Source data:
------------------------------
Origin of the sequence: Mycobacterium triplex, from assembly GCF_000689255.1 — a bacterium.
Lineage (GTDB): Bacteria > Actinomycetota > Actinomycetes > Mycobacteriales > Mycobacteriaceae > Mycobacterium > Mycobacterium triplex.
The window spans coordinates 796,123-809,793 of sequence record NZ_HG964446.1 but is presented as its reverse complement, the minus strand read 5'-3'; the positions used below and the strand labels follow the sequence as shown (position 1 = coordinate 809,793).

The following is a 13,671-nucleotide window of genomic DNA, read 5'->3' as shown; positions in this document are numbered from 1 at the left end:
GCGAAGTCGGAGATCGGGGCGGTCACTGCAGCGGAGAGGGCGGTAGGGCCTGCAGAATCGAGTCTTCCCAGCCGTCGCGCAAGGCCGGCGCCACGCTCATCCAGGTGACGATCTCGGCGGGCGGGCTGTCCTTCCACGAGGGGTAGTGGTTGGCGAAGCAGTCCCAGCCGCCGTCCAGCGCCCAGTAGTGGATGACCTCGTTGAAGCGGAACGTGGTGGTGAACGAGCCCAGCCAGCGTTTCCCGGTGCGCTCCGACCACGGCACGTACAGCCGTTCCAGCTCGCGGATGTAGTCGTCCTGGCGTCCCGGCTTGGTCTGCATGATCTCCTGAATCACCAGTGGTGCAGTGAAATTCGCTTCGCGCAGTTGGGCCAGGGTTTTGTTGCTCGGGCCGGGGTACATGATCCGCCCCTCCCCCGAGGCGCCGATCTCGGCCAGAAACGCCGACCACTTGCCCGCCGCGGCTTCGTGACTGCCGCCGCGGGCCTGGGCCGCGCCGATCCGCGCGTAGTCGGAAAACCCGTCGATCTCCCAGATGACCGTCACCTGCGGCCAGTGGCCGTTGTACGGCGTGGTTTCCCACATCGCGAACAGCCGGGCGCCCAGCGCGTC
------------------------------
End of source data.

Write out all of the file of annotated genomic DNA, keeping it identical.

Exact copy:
Origin of the sequence: Mycobacterium triplex, from assembly GCF_000689255.1 — a bacterium.
Lineage (GTDB): Bacteria > Actinomycetota > Actinomycetes > Mycobacteriales > Mycobacteriaceae > Mycobacterium > Mycobacterium triplex.
The window spans coordinates 796,123-809,793 of sequence record NZ_HG964446.1 but is presented as its reverse complement, the minus strand read 5'-3'; the positions used below and the strand labels follow the sequence as shown (position 1 = coordinate 809,793).

The following is a 13,671-nucleotide window of genomic DNA, read 5'->3' as shown; positions in this document are numbered from 1 at the left end:
GCGAAGTCGGAGATCGGGGCGGTCACTGCAGCGGAGAGGGCGGTAGGGCCTGCAGAATCGAGTCTTCCCAGCCGTCGCGCAAGGCCGGCGCCACGCTCATCCAGGTGACGATCTCGGCGGGCGGGCTGTCCTTCCACGAGGGGTAGTGGTTGGCGAAGCAGTCCCAGCCGCCGTCCAGCGCCCAGTAGTGGATGACCTCGTTGAAGCGGAACGTGGTGGTGAACGAGCCCAGCCAGCGTTTCCCGGTGCGCTCCGACCACGGCACGTACAGCCGTTCCAGCTCGCGGATGTAGTCGTCCTGGCGTCCCGGCTTGGTCTGCATGATCTCCTGAATCACCAGTGGTGCAGTGAAATTCGCTTCGCGCAGTTGGGCCAGGGTTTTGTTGCTCGGGCCGGGGTACATGATCCGCCCCTCCCCCGAGGCGCCGATCTCGGCCAGAAACGCCGACCACTTGCCCGCCGCGGCTTCGTGACTGCCGCCGCGGGCCTGGGCCGCGCCGATCCGCGCGTAGTCGGAAAACCCGTCGATCTCCCAGATGACCGTCACCTGCGGCCAGTGGCCGTTGTACGGCGTGGTTTCCCACATCGCGAACAGCCGGGCGCCCAGCGCGTC